Ecosystem overviews

Celtic Seas key signals

Ecosystem and environmental trends
  • ​​​​​​​​​​​​​​​​​​Long-term datasets from the Malin shelf (from 1959 on) and the upper 800 m of the Rockall Trough (from 1975 on) indicate an overall rise in sea surface temperature. Mean annual temperature of the Rockall Trough increased from ~9.3°C in 2001 to a peak 10.1°C in 2006. A steady cooling trend has been noted since then. In the last decade, the same trends are apparent on the Malin shelf. Salinity in the upper 800 m of the Rockall Trough has shown an increase from the early nineties until 2010, with a decrease in the following four years. 
  • Temperature affects the migration, distribution, and onset of spawning of blue whiting (Micromesistius poutassou), Northeast Atlantic mackerel (Scomber scombrus), western horse mackerel (Trachurus trachu​rus), and boarfish (Capros aper). 
  • Sea temperature affects the recruitment of some gadoids in the Irish Sea, Celtic Sea, and west of Scotland. The Celtic Seas ecoregion is at the edge of the geographical range of several species, potentially making these species more susceptible to environmental variation. 
  • Species richness (number of species) is higher in the Celtic Sea than in the rest of the ecoregion due to the number of warm-favouring Lusitanian species present here. 
  • Phytoplankton abundance and the abundance of diatom and dinoflagellate species in shelf and oceanic waters west of the European shelf show long-term declines since 1958, while diatom and dinoflagellate species abundances increased in coastal waters of the Malin shelf and southwest of Ireland between 1990 and 2010.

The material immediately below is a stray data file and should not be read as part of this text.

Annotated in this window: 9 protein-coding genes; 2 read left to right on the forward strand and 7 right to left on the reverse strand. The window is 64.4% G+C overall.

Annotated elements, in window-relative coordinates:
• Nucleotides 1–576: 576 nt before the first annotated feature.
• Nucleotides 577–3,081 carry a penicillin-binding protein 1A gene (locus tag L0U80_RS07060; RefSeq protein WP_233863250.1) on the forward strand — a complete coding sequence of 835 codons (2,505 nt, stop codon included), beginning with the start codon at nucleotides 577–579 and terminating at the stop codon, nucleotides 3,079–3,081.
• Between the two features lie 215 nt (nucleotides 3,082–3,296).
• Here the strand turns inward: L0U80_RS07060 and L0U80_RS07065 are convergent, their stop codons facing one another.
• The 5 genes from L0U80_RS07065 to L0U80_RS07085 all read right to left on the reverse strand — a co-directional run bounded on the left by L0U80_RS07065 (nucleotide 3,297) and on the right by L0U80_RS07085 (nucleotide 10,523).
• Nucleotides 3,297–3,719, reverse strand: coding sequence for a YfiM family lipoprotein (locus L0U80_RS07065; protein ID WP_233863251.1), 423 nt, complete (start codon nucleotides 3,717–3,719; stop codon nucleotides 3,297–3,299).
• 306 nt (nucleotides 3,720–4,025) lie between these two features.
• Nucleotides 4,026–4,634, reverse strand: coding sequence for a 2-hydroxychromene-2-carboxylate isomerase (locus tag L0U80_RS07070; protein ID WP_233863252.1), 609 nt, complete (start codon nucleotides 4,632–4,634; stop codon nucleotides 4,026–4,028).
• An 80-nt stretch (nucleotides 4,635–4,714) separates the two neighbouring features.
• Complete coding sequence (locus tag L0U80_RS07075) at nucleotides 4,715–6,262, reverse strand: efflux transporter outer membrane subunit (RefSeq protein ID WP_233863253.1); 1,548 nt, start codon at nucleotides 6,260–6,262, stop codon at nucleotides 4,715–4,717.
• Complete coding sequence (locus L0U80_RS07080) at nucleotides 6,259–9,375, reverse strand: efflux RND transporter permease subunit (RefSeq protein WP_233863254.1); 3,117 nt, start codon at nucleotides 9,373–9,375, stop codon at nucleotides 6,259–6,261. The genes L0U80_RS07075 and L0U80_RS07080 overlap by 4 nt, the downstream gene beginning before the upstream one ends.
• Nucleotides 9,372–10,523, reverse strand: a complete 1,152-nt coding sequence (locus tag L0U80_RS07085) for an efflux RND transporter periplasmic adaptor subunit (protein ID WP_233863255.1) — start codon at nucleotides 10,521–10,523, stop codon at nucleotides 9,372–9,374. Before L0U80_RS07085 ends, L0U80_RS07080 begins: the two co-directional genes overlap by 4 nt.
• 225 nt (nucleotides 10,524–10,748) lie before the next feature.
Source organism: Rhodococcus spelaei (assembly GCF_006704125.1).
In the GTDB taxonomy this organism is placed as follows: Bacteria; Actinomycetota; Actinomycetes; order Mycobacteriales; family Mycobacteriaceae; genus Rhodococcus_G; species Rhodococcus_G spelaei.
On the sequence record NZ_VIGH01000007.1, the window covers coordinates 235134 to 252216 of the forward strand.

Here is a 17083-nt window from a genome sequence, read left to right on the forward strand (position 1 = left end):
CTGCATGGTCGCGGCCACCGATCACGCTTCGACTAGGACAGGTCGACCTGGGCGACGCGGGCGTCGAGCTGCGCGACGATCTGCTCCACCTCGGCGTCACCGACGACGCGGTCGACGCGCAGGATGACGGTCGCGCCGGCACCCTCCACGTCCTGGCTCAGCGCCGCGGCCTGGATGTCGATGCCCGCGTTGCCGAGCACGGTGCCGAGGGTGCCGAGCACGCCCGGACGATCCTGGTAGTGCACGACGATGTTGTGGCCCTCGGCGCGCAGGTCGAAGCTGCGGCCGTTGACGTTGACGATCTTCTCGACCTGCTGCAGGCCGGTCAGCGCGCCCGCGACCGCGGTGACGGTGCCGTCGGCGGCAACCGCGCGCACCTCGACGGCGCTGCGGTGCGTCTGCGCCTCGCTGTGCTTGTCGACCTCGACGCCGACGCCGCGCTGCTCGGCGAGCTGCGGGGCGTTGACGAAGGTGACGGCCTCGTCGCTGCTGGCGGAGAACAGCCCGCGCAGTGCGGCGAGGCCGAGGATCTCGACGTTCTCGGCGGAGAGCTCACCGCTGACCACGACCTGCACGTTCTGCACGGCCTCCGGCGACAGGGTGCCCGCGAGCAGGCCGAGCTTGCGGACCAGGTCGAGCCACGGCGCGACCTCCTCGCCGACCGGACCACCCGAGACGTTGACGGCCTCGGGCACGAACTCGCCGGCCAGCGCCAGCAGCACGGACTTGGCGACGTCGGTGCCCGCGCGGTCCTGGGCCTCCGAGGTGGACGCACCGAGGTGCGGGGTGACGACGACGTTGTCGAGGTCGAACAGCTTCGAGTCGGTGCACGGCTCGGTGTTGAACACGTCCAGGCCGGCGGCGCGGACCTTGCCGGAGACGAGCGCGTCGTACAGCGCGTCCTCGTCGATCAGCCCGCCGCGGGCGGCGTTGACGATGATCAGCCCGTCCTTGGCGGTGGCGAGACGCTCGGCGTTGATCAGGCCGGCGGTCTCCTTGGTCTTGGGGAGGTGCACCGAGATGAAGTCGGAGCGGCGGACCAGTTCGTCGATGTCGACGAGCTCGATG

• There has been a decline in overall copepod abundance since 1958. The cold-water species Calanus finmarchicus and Pseudocalanus spp. have decreased in abundance; however, the warm-water copepod C. helgolandicus has increased in abundance and has spread northwards, presumably in response to ocean warming. 
  • The abundance of breeding seabirds has shown a broad downward trend since the early 2000s. Populations of grey seals have been increasing over at least the past thirty years, though the populations are becoming more stable now. Overall trends in the abundances of cetaceans and harbour seals are not known.  
  • Overall fishing pressure on the commercial fish and shellfish stocks in the Celtic Seas ecoregion has decreased since its peak in 1998 and the average F to FMSY ratios for the combined demersal, flatfish, and pelagic stocks is now close to FMSY. 
  • Overall biomass of commercial fish and shellfish stocks in the Celtic Sea has increased and the average SSB to Btrigger ratio for the combined demersal, shellfish, and pelagic stocks in the Celtic Seas ecosystem is now above Btrigger. 
  • The fishing effort of bottom mobile gears in the Celtic Seas ecoregion decreased by 35% from 2003 to 2014. This has reduced the spatial fishing footprint and the average number of times the seabed is trawled per year.
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Celtic Seas key signals

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